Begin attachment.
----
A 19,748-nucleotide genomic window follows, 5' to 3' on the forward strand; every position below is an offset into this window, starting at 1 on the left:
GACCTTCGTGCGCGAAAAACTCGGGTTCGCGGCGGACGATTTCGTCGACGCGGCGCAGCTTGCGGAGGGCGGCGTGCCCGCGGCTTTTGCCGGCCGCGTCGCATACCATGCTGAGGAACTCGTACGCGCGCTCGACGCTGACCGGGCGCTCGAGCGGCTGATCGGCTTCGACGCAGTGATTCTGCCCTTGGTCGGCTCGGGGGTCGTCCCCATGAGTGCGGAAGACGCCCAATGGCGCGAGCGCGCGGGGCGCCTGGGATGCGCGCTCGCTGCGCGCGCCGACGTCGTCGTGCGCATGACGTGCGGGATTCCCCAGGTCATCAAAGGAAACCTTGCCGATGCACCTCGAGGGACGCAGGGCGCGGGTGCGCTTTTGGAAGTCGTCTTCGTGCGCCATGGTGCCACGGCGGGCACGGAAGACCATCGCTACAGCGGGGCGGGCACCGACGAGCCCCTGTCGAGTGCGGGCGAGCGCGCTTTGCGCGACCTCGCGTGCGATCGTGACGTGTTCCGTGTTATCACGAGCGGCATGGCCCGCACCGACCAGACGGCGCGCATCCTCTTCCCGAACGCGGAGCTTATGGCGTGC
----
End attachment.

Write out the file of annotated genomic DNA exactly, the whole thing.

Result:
A 19,748-nucleotide genomic window follows, 5' to 3' on the forward strand; every position below is an offset into this window, starting at 1 on the left:
GACCTTCGTGCGCGAAAAACTCGGGTTCGCGGCGGACGATTTCGTCGACGCGGCGCAGCTTGCGGAGGGCGGCGTGCCCGCGGCTTTTGCCGGCCGCGTCGCATACCATGCTGAGGAACTCGTACGCGCGCTCGACGCTGACCGGGCGCTCGAGCGGCTGATCGGCTTCGACGCAGTGATTCTGCCCTTGGTCGGCTCGGGGGTCGTCCCCATGAGTGCGGAAGACGCCCAATGGCGCGAGCGCGCGGGGCGCCTGGGATGCGCGCTCGCTGCGCGCGCCGACGTCGTCGTGCGCATGACGTGCGGGATTCCCCAGGTCATCAAAGGAAACCTTGCCGATGCACCTCGAGGGACGCAGGGCGCGGGTGCGCTTTTGGAAGTCGTCTTCGTGCGCCATGGTGCCACGGCGGGCACGGAAGACCATCGCTACAGCGGGGCGGGCACCGACGAGCCCCTGTCGAGTGCGGGCGAGCGCGCTTTGCGCGACCTCGCGTGCGATCGTGACGTGTTCCGTGTTATCACGAGCGGCATGGCCCGCACCGACCAGACGGCGCGCATCCTCTTCCCGAACGCGGAGCTTATGGCGTGC